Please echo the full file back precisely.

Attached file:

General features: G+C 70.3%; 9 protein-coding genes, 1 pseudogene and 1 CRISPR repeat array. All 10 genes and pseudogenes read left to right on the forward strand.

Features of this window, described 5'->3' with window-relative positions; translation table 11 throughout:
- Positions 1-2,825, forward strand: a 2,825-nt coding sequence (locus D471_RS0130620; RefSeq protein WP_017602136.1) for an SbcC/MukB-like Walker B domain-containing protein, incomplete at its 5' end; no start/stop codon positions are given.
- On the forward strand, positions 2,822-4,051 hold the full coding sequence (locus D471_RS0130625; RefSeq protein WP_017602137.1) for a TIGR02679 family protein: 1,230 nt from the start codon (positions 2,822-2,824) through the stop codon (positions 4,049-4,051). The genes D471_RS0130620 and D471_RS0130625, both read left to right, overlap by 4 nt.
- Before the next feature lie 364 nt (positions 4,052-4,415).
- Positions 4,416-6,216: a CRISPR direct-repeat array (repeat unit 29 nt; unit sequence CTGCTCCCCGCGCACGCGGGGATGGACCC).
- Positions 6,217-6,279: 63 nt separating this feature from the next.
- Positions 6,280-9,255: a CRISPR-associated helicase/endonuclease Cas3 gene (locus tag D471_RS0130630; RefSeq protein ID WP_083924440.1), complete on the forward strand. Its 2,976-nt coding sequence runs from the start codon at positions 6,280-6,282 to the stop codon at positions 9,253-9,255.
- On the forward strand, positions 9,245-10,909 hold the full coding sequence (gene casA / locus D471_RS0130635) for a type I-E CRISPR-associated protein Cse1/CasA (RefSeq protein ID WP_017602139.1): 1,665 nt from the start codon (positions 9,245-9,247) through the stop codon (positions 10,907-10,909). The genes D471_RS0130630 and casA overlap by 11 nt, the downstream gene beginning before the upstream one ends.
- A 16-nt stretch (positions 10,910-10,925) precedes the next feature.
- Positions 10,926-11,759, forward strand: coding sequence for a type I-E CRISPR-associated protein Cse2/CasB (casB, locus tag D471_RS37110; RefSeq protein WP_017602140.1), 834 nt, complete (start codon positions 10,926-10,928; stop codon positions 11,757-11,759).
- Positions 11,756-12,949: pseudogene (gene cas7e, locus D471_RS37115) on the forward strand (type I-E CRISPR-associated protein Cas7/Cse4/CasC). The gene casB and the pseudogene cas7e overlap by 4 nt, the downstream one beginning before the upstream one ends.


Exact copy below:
General features: G+C 70.3%; 9 protein-coding genes, 1 pseudogene and 1 CRISPR repeat array. All 10 genes and pseudogenes read left to right on the forward strand.

Features of this window, described 5'->3' with window-relative positions; translation table 11 throughout:
- Positions 1-2,825, forward strand: a 2,825-nt coding sequence (locus D471_RS0130620; RefSeq protein WP_017602136.1) for an SbcC/MukB-like Walker B domain-containing protein, incomplete at its 5' end; no start/stop codon positions are given.
- On the forward strand, positions 2,822-4,051 hold the full coding sequence (locus D471_RS0130625; RefSeq protein WP_017602137.1) for a TIGR02679 family protein: 1,230 nt from the start codon (positions 2,822-2,824) through the stop codon (positions 4,049-4,051). The genes D471_RS0130620 and D471_RS0130625, both read left to right, overlap by 4 nt.
- Before the next feature lie 364 nt (positions 4,052-4,415).
- Positions 4,416-6,216: a CRISPR direct-repeat array (repeat unit 29 nt; unit sequence CTGCTCCCCGCGCACGCGGGGATGGACCC).
- Positions 6,217-6,279: 63 nt separating this feature from the next.
- Positions 6,280-9,255: a CRISPR-associated helicase/endonuclease Cas3 gene (locus tag D471_RS0130630; RefSeq protein ID WP_083924440.1), complete on the forward strand. Its 2,976-nt coding sequence runs from the start codon at positions 6,280-6,282 to the stop codon at positions 9,253-9,255.
- On the forward strand, positions 9,245-10,909 hold the full coding sequence (gene casA / locus D471_RS0130635) for a type I-E CRISPR-associated protein Cse1/CasA (RefSeq protein ID WP_017602139.1): 1,665 nt from the start codon (positions 9,245-9,247) through the stop codon (positions 10,907-10,909). The genes D471_RS0130630 and casA overlap by 11 nt, the downstream gene beginning before the upstream one ends.
- A 16-nt stretch (positions 10,910-10,925) precedes the next feature.
- Positions 10,926-11,759, forward strand: coding sequence for a type I-E CRISPR-associated protein Cse2/CasB (casB, locus tag D471_RS37110; RefSeq protein WP_017602140.1), 834 nt, complete (start codon positions 10,926-10,928; stop codon positions 11,757-11,759).
- Positions 11,756-12,949: pseudogene (gene cas7e, locus D471_RS37115) on the forward strand (type I-E CRISPR-associated protein Cas7/Cse4/CasC). The gene casB and the pseudogene cas7e overlap by 4 nt, the downstream one beginning before the upstream one ends.